A revised standard could also increase illnesses or premature deaths by reducing household income. By displacing expenditures for housing, food, and other factors that are highly correlated with improved health, the new standard could result in an estimated 833 to 2,933 premature deaths.
The EPA's cost-benefit analysis should be subjected to more serious scrutiny on both sides of the equation.
If the EPA decides on a stricter standard, many counties will face compliance problems. A standard of 75ppb would increase the number of non-attainment counties (those violating the standard) from 104 to 398; under a standard of 70ppb, the number would increase to 533, or approximately 83 percent of all monitored counties.
The new standards would impose a severe economic burden on the vast majority of the nation's counties. Businesses would have less incentive to build new plants or develop in non-attainment counties. The U.S. Chamber of Commerce recognizes these risks, citing a study conducted by the Force on Hemispheric Transport of Air Pollution concluding that emissions from foreign nations contribute significantly to ozone levels. The Chamber also says the following:
[N]on-attainment counties can lose federal highway and transit funding; restrictive permit requirements deter companies from building new plants or modifying existing ones; and mandated federal pollution control measures inhibit business expansion as local plans for economic development are put on hold.
A new ozone standard would affect counties all across the United States, including counties already classified as non-attainment areas and new regions that would be required to develop regulations in order to comply. The counties already struggling to meet the current standard would have the most trouble.
Furthermore, a study prepared for the National Association of Manufacturers analyzed five specific regions and estimated that annual attainment costs would range from $1.4 million in Salt Lake City to $9.8 billion in Atlanta, Georgia. Complying with a lower target of 65ppb would significantly exacerbate the financial burden, resulting in lower regional gross domestic product, thousands of lost jobs, a drop in population, and millions of dollars in lost state tax revenue.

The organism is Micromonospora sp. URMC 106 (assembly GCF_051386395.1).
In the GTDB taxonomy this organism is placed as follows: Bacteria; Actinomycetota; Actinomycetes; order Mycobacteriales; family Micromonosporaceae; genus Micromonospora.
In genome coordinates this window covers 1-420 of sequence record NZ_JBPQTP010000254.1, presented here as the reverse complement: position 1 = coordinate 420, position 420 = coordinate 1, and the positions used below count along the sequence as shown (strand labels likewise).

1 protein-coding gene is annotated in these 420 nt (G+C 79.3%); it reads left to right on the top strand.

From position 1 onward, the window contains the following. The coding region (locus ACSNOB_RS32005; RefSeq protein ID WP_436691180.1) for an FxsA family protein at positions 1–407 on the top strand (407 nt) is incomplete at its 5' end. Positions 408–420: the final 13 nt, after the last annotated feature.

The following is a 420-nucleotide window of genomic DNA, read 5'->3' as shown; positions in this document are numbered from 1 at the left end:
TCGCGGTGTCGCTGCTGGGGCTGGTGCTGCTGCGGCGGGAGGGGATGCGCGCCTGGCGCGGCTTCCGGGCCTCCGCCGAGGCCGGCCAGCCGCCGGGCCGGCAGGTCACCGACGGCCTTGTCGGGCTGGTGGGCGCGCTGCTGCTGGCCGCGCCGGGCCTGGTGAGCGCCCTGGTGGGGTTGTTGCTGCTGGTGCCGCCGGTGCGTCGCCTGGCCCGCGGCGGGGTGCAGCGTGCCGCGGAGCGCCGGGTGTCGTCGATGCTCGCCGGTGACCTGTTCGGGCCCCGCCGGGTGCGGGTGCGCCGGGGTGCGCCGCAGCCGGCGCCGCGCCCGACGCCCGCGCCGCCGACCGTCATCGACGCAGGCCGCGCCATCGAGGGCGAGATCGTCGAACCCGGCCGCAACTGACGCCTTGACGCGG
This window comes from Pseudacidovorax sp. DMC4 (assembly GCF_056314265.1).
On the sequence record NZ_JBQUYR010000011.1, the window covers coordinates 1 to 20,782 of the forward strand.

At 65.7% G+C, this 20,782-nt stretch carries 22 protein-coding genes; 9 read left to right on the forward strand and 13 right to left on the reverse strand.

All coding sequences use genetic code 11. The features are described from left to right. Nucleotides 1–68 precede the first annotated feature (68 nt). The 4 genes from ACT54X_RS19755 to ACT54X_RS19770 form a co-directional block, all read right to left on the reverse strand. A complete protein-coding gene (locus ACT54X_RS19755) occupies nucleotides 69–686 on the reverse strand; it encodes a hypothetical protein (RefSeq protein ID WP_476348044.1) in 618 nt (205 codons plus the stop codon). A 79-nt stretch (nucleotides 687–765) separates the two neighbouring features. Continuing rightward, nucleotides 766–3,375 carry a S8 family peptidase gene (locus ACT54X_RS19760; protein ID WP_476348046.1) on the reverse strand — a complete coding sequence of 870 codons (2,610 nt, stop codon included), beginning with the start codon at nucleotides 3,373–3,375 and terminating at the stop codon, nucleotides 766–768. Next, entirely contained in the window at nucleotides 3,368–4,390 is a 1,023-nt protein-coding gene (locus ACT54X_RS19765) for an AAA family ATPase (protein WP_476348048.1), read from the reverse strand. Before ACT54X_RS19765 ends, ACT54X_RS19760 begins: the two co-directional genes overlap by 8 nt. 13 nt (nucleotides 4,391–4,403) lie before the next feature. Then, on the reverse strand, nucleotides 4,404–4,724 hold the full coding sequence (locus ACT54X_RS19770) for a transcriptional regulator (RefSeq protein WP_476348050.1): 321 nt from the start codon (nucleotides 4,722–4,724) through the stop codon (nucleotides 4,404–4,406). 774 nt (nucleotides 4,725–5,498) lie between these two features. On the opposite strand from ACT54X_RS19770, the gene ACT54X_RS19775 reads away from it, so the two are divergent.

It is appropriate for the EPA to consider the public health risks associated with ground-level ozone. However, the EPA should consider the tradeoffs involved in making the current standard stricter. Like reducing the speed limit to 15 miles per hour, it might save more lives but would come with extremely high economic costs.
The EPA should retract its proposal to lower the NAAQS ground-level ozone standard from 84ppb to 75ppb or 70ppb. The current ozone standard set by EPA is already more stringent than it needs to be and provides more than enough leg room to protect citizens' health. The costs of tightening the standard have outweighed the benefits in the past, and the new proposal would experience diminishing marginal returns: Every additional dollar spent would yield inconsequential or even adverse health benefits. Before the EPA forces states to adopt onerous air pollution reduction plans, it should take this proposal off the table.
Nicolas Loris is a Research Assistant and Ben Lieberman is Senior Policy Analyst in the Thomas A. Roe Institute for Economic Policy Studies at The Heritage Foundation.